Steelers Try To Move On From Flap Over Justice Advocacy
The Pittsburgh Steelers thought they had a plan for how to properly and respectfully make a public statement regarding social justice during their season opener against the New York Giants.
Someone called an audible. Multiple someones, actually, leaving the organization scrambling to fix the message ahead of its home opener on Sunday against Denver.
Safety Minkah Fitzpatrick said Thursday the decision to put the name of a Black teenager shot in the back and killed by a white East Pittsburgh police officer on the back of each player's helmet on Monday night was made by the front office and not the players.
“We knew we were going to have somebody on the back of our helmets and it wasn’t exactly clear on what it was going to be,” Fitzpatrick said. "It was mostly made by everyone upstairs.”
Nearly all the Steelers donned helmets bearing the name of Antwon Rose Jr. during their 26-16 victory. Rose died at 17 after being shot while running away from a police officer during a traffic stop shortly after the car Rose was in was spotted at the scene of a drive-by shooting.
Left tackle Alejandro Villanueva, a West Point graduate, instead taped over the plate honoring Rose and wrote down the name of Alwyn Cashe, a U.S. Army sergeant who died in 2005 from injuries sustained while on patrol in Iraq. The decision drew surprise from Steelers quarterback Ben Roethlisberger and Rose's mother, Michelle Kenney, as well as support from center Maurkice Pouncey.
Pouncey, who works closely with law enforcement officials in both Pittsburgh and his native Florida, posted on Instagram Thursday that he “was given limited information” about using Rose's name. Pouncey wrote he “inadvertently supported a cause of which I did not fully comprehend the entire background of the case.”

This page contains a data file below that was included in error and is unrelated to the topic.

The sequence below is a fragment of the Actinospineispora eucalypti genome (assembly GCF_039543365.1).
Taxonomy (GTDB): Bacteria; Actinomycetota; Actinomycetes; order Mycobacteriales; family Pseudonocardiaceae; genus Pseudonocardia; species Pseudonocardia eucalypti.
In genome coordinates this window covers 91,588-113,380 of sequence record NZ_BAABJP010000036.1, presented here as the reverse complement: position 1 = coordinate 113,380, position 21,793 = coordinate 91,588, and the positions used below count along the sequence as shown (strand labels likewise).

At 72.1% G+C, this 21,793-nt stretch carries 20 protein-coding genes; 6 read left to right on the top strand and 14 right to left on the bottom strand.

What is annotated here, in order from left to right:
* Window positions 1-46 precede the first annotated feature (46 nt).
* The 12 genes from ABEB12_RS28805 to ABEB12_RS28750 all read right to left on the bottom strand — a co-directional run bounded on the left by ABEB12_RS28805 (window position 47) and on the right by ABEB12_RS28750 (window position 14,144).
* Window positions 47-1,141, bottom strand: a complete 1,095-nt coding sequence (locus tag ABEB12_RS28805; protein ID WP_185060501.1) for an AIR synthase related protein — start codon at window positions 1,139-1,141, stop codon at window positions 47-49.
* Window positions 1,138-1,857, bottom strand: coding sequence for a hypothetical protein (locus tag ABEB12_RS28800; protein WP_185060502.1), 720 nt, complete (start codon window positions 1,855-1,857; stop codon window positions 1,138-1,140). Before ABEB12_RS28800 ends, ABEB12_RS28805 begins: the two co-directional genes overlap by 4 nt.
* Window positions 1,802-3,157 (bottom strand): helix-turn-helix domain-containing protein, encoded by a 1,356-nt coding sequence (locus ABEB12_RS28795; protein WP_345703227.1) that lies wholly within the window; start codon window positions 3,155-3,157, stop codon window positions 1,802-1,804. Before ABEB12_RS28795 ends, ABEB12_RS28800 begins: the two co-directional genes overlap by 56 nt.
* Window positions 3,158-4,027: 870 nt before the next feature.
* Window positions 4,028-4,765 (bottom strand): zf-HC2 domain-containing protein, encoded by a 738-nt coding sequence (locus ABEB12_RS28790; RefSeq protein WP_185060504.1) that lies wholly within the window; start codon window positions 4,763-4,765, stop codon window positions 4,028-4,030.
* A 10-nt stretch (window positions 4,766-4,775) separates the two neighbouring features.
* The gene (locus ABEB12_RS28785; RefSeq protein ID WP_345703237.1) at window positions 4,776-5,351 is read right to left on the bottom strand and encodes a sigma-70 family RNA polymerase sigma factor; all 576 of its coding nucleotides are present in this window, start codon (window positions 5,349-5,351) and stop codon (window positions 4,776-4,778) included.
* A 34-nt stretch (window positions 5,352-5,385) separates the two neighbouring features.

Going his own way is nothing new to Villanueva, who served three tours in Afghanistan before putting together an unlikely NFL career that’s seen him reach two Pro Bowls. In 2017, he stood for the national anthem at Soldier Field in Chicago while his teammates huddled in a nearby tunnel. Villanueva chalked it up to a miscommunication. There’s less wiggle room this time.
The confusion about how Rose's story ended up being highlighted doesn't exactly jibe with the team's intent — stated by coach Mike Tomlin and defensive tackle and co-captain Cam Heyward among others — to present a unified message.
Still, Fitzpatrick is confident whatever happened on the field in New Jersey won't be repeated and downplayed the idea it was symbolic of any problems in the locker room.
“I don’t think there’s any cohesion issues,” Fitzpatrick said. “We’re all grown men. We all have one goal and that’s to win the Super Bowl and we’re able to put all that little stuff to the side.”
Team president Art Rooney II stressed in a statement that the organization respects “the decisions of each player, coach and staff member relating to how to express themselves on social justice topics.”
Rooney noted those actions might not always draw widespread praise.
“We understand that individually we may say or do things that are not universally accepted,” Rooney said. “There will be uncomfortable conversations. But we will strive to be a force for unity in our efforts to support a more just society.”
Fitzpatrick said he's unaware of any plans to make another visible public statement before Denver (0-1) visits Heinz Field. The 23-year-old from New Jersey, who arrived via a trade with Miami a year ago Thursday, believes the Steelers will be “grown men” and set whatever political differences they might have aside.
“We all come from different places, different backgrounds, everything else like that but when we’re out on the field, we have the same goal, the same mindset and that’s to win a game at hand,” Fitzpatrick said. "We’ll go out there in the locker room, be a team and work it out.”